Mel Brooks' Young Frankenstein Explores Familiar Territory
The monster leads the Young Frankenstein cast in the show's big number, Putting on the Ritz.'
The Mel Brooks' musical Young Frankenstein premiered in Los Angeles last week at the Pantages Theatre for a limited two-week run. The stage production is based on Brooks' 1974 film, which itself was a reimagining of Mary Shelley's classic novel.
Roger Bart--you'll probably recognize him from Desperate Housewives or The Stepford Wives--leads the cast as Frederick Frankenstein (pronounced "Fronkensteen"), a New York brain surgeon and professor, who inherits a castle and laboratory in Transylvania from his mad-scientist grandfather, Victor Von Frankenstein. He goes to Transylvania to close out the estate, but madcap hijinks ensure, and soon enough, he finds himself experimenting in the lab with the monster and with assistant Inge (Anne Horak). Bart proves himself to be an able song-and-dance man, but he played the role a tad too straightlaced for our tastes. Standout performances include Beth Curry as Elizabeth, Dr. Frankenstein's monster-loving fiancee who plays her role to the hilt, as do Cory English (Igor) and Joanna Glushak (Frau Blucher), the houseservants who came with the crazy castle. In one of the funnier numbers, Frau Blucher confesses that she was in love with the older herr doktor Frankenstein in "He Vas My Boyfriend." For this musical, Brooks also changes up the orchestration for the cast's iconic song and dance scene with Irving Berlin's "Puttin' On the Ritz."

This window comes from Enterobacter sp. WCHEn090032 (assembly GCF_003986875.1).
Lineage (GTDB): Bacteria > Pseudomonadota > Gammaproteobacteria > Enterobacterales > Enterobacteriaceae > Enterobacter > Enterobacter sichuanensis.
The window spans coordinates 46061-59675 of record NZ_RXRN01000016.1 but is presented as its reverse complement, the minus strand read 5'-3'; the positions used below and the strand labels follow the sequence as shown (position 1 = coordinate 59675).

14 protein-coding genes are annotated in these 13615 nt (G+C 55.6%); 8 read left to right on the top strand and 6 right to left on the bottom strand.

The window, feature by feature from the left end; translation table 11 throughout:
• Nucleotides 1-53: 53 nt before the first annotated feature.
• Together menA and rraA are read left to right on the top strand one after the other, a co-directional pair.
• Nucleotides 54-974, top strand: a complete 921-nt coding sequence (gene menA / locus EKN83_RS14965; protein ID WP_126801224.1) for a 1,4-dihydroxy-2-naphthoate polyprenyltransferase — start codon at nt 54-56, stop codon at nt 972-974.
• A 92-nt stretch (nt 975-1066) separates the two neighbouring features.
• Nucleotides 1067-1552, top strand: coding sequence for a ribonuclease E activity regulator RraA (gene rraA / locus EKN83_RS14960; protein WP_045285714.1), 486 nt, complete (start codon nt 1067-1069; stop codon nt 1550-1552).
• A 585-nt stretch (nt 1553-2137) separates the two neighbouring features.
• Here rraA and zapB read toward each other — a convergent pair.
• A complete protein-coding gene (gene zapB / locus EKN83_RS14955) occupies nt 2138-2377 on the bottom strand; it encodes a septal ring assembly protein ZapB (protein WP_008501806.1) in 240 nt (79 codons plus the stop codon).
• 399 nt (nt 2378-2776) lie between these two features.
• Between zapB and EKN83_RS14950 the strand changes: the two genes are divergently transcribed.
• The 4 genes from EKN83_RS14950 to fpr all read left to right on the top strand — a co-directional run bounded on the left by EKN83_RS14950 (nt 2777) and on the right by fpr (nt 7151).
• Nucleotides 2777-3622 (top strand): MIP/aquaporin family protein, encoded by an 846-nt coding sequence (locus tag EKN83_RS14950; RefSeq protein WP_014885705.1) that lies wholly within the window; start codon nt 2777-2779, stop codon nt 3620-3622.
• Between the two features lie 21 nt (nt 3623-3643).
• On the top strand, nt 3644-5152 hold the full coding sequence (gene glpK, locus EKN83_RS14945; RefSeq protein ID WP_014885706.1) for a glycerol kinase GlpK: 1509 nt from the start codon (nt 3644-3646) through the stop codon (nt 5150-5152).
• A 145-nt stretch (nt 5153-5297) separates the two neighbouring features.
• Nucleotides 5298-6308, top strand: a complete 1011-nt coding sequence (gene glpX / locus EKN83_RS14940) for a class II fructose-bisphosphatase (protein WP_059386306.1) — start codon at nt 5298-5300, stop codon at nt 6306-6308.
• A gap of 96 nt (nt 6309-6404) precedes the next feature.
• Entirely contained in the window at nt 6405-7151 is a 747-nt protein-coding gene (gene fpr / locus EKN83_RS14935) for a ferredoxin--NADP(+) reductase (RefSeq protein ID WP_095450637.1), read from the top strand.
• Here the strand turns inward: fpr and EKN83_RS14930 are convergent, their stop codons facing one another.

The show, with a running time of more than 2.5 hours, had its moments of mirth, but it navigated all-too-familiar Brooksian waters. At times, it felt like a producer's game of "How many blonde and titty jokes can we squeeze into the show"? Other scenes felt completely extraneous, especially the last two numbers of Act I: "Welcome to Transylvania" and "Transylvania Mania."
The hermit scene--where Frankenstein's monster (Shuler Hensley) happens upon a remote cabin of a blind, lonely hermit--could have been snipped right out of the show without anyone noticing. C'mon the shtick of a blind guy spilling hot soup on the monster might have been funny in the 70s, but that evening, it just felt like old, dated slapstick.
Fans of The Producers will probably love Young Frankenstein, as will those fans who've seen Blazing Saddles a thousand times. For the rest of us, might as well wait for a rerun of the Brooks-Gene Wilder version on TV.
Through Aug. 8
Tuesday through Friday at 8 pm, Saturday at 2 pm & 8 pm, and Sunday at 1 pm & 6:30 pm.